positionElement.Format = DXGI_FORMAT_R32G32_FLOAT;
positionElement.InputSlot = 0;
positionElement.AlignedByteOffset =offsetof(eae6320::Graphics::VertexFormats::sMesh, u);
positionElement.InputSlotClass = D3D11_INPUT_PER_VERTEX_DATA;
positionElement.InstanceDataStepRate = 0; // (Must be zero for per-vertex data)

We also add a sampler state. It specifies how the texture is to be sampled. There can be only one sampler state for the entire application or there can be multiple which can be bound when needed. I am having only one right now which I bind at the start of application.

Once we add support for these in the application code, we have to then sample the texture in the shaders. We perform that using the ‘sample’ instruction in hlsl in which we pass in the texture and the coordinates and get the color at that coordinate. I am performing the sampling in my fragment shader using the function

SampleTexture2d(g_diffuseTexture, g_samplerState, i_textureData)

This expands to i_texture.Sample( i_samplerState, i_uv ).

I then multiply it with the vertex colors to get the final output color.

Meshes with textures on them.

Adding Diffuse lighting

What is Diffuse Light?
A diffuse reflection is the reflection of light by a surface such that the incident light is scattered at many angles instead of one angle. Diffuse lighting occurs when the light is scattered by centers beneath the surface as shown in the picture. A non-shiny surface would have a very high diffuse value. The amount of diffuse lighting emitted by the surface is controlled by the lambetian reflectance, given by lambert’s cosine law.

Most of the surfaces in the real world are diffuse by nature. The main exceptions include particularly shiny surfaces such as mirrors and metals.
Calculating Diffuse Light
I am using the following equation to calculate the diffuse light

(g_LightColor * (saturate(dot(normalize(g_LightRotation), normalize(i_normals)))) + ambientLight)

Where g_LightColor is the color of the directional light, g_LightRotation is the forward direction of the light. These two values are passed from the application in the per frame constant buffer. i_normals is the value of the normal of that fragment. The normal of a surface is defined as the vector that is perpendicular to the surface.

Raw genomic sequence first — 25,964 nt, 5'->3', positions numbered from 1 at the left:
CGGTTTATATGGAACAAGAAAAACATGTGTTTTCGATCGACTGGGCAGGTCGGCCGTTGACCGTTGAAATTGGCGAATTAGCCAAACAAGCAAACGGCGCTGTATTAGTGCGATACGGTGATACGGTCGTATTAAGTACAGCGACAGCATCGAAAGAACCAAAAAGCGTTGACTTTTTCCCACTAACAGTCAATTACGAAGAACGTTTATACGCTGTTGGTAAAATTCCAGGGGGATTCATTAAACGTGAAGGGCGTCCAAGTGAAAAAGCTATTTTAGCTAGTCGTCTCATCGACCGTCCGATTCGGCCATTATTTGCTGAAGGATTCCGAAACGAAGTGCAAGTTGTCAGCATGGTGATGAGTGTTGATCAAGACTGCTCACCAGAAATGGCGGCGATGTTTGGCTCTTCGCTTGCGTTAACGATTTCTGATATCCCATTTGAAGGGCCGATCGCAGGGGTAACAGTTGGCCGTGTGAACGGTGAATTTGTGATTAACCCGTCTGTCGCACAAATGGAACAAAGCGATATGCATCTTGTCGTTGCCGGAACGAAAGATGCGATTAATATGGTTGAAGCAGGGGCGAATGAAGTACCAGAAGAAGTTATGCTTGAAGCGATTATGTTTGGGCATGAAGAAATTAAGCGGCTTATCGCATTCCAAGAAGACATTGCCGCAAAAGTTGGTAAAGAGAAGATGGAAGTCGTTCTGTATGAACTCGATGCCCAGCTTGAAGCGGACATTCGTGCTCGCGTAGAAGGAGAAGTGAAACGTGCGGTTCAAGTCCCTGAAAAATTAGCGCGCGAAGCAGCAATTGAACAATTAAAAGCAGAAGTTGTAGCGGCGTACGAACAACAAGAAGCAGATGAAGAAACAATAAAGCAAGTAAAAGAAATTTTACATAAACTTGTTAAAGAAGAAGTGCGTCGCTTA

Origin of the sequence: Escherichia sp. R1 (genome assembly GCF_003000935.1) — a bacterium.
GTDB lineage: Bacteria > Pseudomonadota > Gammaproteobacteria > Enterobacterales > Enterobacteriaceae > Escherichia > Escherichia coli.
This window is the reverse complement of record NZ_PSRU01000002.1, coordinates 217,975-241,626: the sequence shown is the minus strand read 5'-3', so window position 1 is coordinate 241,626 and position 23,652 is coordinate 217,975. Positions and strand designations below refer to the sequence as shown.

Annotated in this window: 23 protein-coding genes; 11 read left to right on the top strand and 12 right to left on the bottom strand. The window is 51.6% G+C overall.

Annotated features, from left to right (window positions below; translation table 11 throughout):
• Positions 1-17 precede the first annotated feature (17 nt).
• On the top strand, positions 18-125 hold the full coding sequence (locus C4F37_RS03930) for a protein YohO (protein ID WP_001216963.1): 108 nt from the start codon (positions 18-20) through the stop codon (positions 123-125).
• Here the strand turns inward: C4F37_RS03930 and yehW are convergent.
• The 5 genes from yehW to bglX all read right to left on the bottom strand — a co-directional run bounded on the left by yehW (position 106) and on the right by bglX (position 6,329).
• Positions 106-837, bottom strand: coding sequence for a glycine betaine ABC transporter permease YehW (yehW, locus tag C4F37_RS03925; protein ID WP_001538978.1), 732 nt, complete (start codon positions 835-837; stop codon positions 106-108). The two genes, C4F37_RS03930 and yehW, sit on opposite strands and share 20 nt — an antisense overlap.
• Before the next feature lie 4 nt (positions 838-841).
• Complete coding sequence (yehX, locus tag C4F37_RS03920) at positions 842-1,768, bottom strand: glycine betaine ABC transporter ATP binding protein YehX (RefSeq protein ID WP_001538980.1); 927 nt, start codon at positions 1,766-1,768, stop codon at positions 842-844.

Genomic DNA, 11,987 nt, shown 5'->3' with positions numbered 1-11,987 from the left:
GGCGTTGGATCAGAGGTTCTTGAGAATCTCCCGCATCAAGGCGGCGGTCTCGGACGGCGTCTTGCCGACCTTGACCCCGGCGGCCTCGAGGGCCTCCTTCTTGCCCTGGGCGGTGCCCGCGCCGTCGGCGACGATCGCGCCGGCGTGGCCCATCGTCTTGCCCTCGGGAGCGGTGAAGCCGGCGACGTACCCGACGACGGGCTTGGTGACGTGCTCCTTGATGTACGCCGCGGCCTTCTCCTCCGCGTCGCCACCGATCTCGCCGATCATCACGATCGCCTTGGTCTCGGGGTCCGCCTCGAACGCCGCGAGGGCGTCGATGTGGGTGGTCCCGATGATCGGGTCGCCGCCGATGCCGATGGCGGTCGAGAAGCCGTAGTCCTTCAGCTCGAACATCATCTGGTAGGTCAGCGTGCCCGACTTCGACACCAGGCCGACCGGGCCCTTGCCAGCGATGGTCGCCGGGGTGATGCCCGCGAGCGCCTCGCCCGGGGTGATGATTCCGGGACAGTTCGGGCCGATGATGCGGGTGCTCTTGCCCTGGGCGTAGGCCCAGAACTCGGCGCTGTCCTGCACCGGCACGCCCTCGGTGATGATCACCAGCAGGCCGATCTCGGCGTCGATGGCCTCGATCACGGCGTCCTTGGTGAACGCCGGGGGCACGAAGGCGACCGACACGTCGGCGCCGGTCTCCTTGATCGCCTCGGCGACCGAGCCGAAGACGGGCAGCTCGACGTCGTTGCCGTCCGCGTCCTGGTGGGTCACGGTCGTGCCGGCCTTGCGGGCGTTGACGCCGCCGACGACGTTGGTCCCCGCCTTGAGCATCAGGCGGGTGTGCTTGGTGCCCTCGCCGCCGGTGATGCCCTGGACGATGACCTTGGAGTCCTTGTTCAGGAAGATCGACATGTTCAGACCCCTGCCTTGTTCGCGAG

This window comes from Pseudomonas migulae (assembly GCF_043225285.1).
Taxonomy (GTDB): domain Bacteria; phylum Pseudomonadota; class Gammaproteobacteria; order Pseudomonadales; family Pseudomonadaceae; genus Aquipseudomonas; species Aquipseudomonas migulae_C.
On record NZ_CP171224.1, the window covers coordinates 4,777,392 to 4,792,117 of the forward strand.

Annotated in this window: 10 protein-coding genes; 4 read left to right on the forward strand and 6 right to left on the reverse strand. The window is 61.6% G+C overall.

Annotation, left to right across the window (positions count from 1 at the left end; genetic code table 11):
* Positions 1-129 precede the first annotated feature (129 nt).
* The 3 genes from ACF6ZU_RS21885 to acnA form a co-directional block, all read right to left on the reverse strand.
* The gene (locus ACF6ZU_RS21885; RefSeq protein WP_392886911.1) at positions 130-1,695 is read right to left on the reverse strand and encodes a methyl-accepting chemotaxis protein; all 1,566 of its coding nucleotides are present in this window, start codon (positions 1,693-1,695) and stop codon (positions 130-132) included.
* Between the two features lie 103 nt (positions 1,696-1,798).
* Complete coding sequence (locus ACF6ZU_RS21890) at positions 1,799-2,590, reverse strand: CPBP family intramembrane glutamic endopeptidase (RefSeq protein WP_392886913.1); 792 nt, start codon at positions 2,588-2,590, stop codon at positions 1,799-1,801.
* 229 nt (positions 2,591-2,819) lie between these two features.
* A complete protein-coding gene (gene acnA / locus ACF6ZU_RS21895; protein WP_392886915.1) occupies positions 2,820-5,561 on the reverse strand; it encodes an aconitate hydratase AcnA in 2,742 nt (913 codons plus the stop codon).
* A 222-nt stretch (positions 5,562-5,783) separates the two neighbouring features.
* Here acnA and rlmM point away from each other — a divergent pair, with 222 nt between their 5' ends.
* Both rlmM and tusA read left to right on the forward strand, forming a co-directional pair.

In the below video you can see that I am simulating a warning light beacon.

Pathfinding for AI

Assignment 2-Write Up

Path Finding along with movement forms the most basic level of AI techniques and is a fundamental requirement in almost any games. Pathfinding helps in moving the character from one place to another place intelligently in the most efficient path possible. A pathfinding algorithm generates the path from the current position to the final position based on some conditions which we will discuss below. The path generated from the pathfinding algorithms is then resolved using a Path follow algorithm which translates the path to movement and finally this movement is delegated to either arrive or seek to reach the destination.

Before we go into details of the pathfinding algorithms, let us look at the data structures we are using. The main data we use is Node; a node is the representation of a node on the world graph. We also have edges which connect different nodes, and a node can have multiple edges out of it with each edge having a weight that is used to calculate which node is the best path. The next data structure is a Node Record. A node record stores how much was the cost to arrive at a particular node and what is the estimated total amount of cost from that node to the end node. This total estimated cost is calculated as the sum of cost to the node and a value called heuristic. The final data structure is the Path which is a collection of directed weighted edges, and it is what is returned by the pathfinding algorithm.